Devarim 3:11 desribes Og's bed as being made from iron. What does the the Torah add by describing Og's bed as being made from iron? The Ramban comments that it demonstrates how tall he was, that wood would not have been strong enough. But surely a bed could be made of wood with the appropriate construction to carry any amount of weight. Also, being tall does necessarily equate to being heavy.

  • See Gershon Gold's answer and consider revising your question. Are you asking for an explanation of the verse or an explanation of Ramban's interpretation of the verse? – Seth J Jul 25 '12 at 14:47
  • +1. Re "being tall does necessarily equate to being heavy", well, it kinda does. – msh210 Jul 25 '12 at 16:06
  • What the Ramban actually says is that it demonstrates his height and size, i.e. he was tall and heavy. – user4523 Jan 1 '14 at 0:01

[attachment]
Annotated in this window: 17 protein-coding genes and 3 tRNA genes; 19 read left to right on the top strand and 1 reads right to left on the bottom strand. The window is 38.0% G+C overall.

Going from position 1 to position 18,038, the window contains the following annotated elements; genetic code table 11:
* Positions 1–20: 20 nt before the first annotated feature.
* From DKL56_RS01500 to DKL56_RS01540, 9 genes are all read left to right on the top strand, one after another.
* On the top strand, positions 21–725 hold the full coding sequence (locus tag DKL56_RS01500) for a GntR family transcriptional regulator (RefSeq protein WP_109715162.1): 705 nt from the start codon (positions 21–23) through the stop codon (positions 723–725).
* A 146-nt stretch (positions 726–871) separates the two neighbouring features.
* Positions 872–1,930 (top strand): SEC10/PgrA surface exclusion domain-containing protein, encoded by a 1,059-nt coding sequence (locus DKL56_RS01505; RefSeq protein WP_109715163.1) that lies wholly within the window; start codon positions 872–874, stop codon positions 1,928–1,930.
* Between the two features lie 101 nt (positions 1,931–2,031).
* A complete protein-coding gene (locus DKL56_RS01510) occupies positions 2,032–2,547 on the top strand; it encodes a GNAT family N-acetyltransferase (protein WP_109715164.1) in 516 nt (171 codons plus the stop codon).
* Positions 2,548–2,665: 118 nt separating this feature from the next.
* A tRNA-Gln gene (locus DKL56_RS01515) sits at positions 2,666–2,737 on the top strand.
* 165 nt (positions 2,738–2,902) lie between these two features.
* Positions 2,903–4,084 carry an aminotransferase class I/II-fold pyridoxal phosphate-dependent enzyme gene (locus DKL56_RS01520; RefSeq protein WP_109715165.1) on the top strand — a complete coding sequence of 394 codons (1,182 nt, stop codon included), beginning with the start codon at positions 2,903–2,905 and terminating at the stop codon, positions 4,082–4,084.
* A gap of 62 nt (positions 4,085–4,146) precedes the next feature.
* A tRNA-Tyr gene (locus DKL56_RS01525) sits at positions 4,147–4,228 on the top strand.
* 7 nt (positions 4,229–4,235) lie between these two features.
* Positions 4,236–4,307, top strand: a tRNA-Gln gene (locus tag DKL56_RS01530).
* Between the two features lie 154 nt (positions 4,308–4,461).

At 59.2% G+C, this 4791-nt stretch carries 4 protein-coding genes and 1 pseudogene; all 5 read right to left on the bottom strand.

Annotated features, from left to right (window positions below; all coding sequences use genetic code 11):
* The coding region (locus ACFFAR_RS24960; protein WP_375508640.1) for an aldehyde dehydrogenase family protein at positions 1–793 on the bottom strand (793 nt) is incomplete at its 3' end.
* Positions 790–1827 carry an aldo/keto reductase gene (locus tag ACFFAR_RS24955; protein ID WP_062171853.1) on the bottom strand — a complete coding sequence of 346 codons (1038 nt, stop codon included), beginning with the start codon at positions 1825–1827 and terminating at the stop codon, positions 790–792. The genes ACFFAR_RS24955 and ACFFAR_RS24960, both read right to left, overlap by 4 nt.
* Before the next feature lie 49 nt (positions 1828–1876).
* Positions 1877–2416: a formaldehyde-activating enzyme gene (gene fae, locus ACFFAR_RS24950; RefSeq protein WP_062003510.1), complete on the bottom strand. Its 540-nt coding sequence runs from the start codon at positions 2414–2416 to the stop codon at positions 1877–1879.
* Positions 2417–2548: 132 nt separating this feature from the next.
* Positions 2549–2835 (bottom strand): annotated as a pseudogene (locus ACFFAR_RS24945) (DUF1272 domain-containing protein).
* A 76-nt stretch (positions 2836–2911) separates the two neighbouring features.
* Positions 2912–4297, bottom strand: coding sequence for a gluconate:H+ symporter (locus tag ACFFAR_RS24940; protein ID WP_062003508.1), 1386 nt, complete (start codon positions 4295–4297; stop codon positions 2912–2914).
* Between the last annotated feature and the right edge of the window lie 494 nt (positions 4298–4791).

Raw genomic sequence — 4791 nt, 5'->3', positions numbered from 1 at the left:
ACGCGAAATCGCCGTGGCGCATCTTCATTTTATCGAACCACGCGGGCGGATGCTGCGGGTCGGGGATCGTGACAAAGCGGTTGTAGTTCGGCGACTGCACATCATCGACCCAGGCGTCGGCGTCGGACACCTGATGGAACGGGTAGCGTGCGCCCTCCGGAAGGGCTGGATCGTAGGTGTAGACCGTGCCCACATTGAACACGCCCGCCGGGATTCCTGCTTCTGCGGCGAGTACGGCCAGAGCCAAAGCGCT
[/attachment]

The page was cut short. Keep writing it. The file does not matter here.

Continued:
The Rashbam explains that due to his strength he broke the wooden beds when he was younger and therefore they made a metal bed for him.

| improve this answer | |
  • So is the Rashbam arguing with the Ramban? Or does this come to explain the Ramban? If the latter, how so? – Seth J Jul 25 '12 at 14:46
  • It sounds to me like they are very similar, although the Rashbam is adding in that he actually broke the wood beds, and the Ramban just says that it would not be strong enough. – Gershon Gold Jul 25 '12 at 14:54
  • The Rashbam explains that it is referring to when he was a baby (translating "Arisaso" as "his crib"). His uncontrolled strength broke the wooden crib, so they made him a metal one. When he as older, and in control of himself, he no longer needed a metal bed. – Menachem Jul 25 '12 at 23:38
  • I understood that Og was so large that he used a phone pole to brush his teeth and telegraph wire to floss! Most kids play with building blocks; Og played with just the buildings :-) – DanF Jul 29 '14 at 16:06

Dr. Zvi Ron opines that iron was considered a precious metal in those times and thus Og's bed may have been a decorative treasure item. [This is now my own conjecture] Therefore the Torah may be describing the magnitude of the spoils

| improve this answer | |

You must log in to answer this question.

Not the answer you're looking for? Browse other questions tagged .